This may be hard for the modern aficionado to grasp. While gun control has always been a political issue, the polarization of recent decades has a lot to do with the popularity of the AR. That polarization is stoked and directed by the media, the effects of which cannot be underestimated on really any issue from climate change to what shoes kids wear. Of course, there is also the issue of gun bans.
Among the most recent, and accepted, statistics, however, show that the AR is the safest weapon around: of the estimated 11,000 people killed in 2011 with a firearm, 322 were killed with an “assault style” weapon. This includes AK and other variants as well as ARs. While one loss is too many, if saving lives is the goal, if there were a successful AR ban (a big “if”) it would yield comparatively negligible, from a purely objective perspective, results.
At the same time, hundreds of thousands of ARs were being sold in the U.S. without a comparative increase in shootings.
There are two primary factors that have turned the AR from something to be dismissed by Colt to the weapon that virtually defines modern America’s attitudes on both gun control and gun rights. The first is a ban.
The second primary factor is the gun’s modularity. Virtually every major firearms manufacturer (with the exception of Glock) makes an AR variant rifle. Add to that hundreds of small manufacturers turning our receivers. There are hundreds more making AR-15 accessories. Then there are the 80% receivers that allow a skilled tool user to make their own firearm for personal use (not federally illegal but many states have outlawed it) finishing it off with components that can be mail ordered.
On the technological end, there have been efforts to upgrade, if not replace, the AR15/M16 platform for military and police purposes. This has led to different calibers such as 6.8mm SPC Remington and .300 Blackout. This is done by a simple upper receiver swap. The platform can also be used to fire pistol calibers with magazine adapters and upper assembly replacements, or .22 LR with a chamber insert.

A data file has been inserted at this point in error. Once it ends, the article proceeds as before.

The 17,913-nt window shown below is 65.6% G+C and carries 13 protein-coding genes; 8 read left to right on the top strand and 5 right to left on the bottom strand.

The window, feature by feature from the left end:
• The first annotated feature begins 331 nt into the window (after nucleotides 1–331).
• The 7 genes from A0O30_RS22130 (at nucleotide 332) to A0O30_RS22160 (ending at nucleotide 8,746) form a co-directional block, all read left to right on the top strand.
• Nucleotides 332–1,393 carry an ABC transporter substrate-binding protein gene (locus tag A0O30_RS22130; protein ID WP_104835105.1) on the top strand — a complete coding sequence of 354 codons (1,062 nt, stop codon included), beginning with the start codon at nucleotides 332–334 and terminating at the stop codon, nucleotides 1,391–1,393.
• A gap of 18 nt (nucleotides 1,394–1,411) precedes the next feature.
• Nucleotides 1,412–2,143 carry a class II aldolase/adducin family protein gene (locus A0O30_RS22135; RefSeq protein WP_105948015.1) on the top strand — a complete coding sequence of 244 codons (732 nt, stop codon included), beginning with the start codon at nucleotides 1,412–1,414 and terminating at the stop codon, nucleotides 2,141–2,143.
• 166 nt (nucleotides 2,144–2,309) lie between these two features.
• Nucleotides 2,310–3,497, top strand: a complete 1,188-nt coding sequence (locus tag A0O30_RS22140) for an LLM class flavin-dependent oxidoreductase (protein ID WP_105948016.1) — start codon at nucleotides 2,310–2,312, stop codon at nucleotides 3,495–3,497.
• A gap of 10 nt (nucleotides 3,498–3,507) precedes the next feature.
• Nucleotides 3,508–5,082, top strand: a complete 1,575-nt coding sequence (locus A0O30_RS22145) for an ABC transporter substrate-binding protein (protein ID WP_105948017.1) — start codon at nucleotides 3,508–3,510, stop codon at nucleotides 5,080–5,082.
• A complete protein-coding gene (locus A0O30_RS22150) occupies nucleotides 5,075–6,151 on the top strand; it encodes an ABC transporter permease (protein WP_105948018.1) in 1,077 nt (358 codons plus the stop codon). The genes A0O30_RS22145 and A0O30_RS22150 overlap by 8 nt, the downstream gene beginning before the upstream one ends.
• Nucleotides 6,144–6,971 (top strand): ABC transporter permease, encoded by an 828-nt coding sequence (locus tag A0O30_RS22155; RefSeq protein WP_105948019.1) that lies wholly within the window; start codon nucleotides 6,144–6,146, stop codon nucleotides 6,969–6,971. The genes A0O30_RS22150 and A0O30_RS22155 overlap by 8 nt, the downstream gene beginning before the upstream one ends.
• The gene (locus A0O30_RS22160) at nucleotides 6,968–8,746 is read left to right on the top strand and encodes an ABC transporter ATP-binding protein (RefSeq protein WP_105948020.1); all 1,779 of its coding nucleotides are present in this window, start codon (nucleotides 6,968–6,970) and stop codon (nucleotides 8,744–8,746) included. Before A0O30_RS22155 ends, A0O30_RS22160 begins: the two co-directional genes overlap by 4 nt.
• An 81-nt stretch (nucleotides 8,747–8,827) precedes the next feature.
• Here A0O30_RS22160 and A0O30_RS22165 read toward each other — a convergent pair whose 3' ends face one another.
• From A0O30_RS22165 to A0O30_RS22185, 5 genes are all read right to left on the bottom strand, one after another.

A further development is for a piston driven system instead of the traditional gas impingement. While technologically interesting, it does not solve the problem that regular cleaning does. For sustained use in situations where cleaning is not possible – deployment on long assignments in hostile territory for example – the piston system is of use, but for civilian applications, it may simply be more than necessary.
The AR, despite its technological roots, has become a weapon of the people rivaling the AK47. This would not be possible without the rifle’s modularity: part interchangeability makes the rifle the “Barbie Doll” of gun enthusiasts. Of course, quality and exact fit are always variables among manufacturers, but the appeal and possibilities are there. This, with the political climate, means the AR is not about to be replaced anytime soon.